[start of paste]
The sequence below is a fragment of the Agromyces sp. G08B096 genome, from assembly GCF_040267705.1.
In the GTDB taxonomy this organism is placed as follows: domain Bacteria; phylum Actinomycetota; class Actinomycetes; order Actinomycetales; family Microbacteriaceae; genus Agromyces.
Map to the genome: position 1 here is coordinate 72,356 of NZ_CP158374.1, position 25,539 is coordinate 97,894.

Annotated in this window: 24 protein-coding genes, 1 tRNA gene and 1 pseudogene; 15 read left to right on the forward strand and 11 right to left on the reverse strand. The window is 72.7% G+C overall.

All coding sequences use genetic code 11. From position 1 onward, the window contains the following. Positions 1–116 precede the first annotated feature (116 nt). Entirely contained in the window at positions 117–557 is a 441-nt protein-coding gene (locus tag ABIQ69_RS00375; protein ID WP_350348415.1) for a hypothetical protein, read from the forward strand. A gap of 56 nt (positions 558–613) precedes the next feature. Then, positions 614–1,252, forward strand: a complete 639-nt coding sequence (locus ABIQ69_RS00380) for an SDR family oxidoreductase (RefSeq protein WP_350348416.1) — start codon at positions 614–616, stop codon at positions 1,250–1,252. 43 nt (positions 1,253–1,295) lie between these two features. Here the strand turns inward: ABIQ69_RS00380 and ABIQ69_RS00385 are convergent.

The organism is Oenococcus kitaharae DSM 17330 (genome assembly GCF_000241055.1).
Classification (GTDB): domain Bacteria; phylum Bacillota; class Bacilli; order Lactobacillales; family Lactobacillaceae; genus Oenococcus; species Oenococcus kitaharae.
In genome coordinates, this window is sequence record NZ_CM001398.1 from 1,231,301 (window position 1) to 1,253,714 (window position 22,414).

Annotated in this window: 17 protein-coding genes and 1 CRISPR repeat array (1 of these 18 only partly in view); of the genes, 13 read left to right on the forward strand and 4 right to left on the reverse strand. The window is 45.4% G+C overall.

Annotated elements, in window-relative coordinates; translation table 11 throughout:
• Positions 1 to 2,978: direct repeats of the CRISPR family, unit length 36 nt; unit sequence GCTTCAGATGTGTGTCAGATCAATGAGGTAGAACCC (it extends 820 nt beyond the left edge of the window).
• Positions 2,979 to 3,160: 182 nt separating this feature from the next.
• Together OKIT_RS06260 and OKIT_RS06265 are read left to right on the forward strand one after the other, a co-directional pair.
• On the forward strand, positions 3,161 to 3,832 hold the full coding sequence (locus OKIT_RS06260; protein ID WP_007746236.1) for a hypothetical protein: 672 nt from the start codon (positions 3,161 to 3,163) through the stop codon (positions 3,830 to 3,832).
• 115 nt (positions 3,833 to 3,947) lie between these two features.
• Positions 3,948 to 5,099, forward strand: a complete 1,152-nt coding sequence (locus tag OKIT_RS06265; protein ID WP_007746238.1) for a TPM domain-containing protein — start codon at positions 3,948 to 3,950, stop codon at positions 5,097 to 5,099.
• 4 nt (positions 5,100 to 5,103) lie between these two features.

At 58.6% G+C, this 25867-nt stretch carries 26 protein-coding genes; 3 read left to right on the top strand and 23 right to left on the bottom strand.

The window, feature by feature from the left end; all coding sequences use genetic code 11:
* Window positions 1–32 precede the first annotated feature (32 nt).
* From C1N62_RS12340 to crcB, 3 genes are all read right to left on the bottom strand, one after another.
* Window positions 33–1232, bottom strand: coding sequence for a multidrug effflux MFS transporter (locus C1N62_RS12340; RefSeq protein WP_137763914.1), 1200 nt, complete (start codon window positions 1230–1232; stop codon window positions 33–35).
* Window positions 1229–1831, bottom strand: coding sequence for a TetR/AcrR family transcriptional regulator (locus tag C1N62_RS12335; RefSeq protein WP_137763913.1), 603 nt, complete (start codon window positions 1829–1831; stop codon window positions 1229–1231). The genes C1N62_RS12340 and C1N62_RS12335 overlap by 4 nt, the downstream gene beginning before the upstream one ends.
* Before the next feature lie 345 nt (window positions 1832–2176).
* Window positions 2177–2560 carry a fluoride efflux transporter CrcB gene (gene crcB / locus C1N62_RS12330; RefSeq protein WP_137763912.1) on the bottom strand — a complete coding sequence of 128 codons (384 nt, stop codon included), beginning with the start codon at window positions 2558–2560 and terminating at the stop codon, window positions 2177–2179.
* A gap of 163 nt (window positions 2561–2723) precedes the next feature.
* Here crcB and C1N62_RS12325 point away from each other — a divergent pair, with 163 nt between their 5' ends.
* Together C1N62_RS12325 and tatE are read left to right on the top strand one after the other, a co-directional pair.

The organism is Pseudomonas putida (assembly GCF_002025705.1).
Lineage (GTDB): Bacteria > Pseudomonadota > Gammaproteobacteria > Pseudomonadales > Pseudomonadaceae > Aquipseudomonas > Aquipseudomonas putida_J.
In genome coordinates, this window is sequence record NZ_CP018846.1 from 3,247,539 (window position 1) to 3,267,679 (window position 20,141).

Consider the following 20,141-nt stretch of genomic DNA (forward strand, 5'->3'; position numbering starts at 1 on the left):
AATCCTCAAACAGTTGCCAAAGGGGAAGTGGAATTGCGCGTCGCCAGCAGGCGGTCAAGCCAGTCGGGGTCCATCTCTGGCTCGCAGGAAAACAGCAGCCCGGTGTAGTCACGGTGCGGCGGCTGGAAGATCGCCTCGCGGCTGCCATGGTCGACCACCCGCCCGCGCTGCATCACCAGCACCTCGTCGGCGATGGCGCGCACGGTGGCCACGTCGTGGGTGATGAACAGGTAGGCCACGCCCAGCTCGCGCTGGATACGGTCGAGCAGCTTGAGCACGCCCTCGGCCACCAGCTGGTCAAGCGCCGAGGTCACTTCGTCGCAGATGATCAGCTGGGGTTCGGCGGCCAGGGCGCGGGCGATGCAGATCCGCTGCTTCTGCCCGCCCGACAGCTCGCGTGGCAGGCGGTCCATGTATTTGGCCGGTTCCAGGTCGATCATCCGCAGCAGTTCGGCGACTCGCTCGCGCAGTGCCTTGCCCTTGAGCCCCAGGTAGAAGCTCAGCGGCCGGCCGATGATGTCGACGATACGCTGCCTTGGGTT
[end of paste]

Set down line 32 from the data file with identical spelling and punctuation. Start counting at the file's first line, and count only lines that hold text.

Consider the following 20,141-nt stretch of genomic DNA (forward strand, 5'->3'; position numbering starts at 1 on the left):